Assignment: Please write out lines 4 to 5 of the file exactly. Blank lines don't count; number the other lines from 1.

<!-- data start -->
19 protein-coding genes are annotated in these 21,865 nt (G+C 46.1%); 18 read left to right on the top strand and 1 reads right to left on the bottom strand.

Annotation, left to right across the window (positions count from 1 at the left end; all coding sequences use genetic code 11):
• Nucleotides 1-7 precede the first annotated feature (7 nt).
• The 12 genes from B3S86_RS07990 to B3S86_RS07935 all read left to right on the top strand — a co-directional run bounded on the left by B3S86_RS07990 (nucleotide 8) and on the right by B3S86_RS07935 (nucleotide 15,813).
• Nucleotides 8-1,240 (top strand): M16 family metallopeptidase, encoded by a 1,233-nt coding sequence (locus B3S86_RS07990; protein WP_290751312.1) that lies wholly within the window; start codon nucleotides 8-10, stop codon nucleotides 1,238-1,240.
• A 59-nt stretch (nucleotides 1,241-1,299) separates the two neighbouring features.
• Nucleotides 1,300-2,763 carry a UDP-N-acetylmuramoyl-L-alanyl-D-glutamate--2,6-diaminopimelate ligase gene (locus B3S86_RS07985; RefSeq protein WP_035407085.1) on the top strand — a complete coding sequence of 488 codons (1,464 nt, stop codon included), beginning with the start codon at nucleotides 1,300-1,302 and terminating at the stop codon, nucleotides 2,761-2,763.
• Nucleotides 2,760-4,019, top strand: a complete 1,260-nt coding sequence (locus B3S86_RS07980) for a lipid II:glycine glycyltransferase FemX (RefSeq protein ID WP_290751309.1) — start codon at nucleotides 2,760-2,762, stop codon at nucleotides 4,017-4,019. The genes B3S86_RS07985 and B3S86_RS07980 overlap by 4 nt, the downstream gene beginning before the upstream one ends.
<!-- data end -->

• The 12 genes from B3S86_RS07990 to B3S86_RS07935 all read left to right on the top strand — a co-directional run bounded on the left by B3S86_RS07990 (nucleotide 8) and on the right by B3S86_RS07935 (nucleotide 15,813).
• Nucleotides 8-1,240 (top strand): M16 family metallopeptidase, encoded by a 1,233-nt coding sequence (locus B3S86_RS07990; protein WP_290751312.1) that lies wholly within the window; start codon nucleotides 8-10, stop codon nucleotides 1,238-1,240.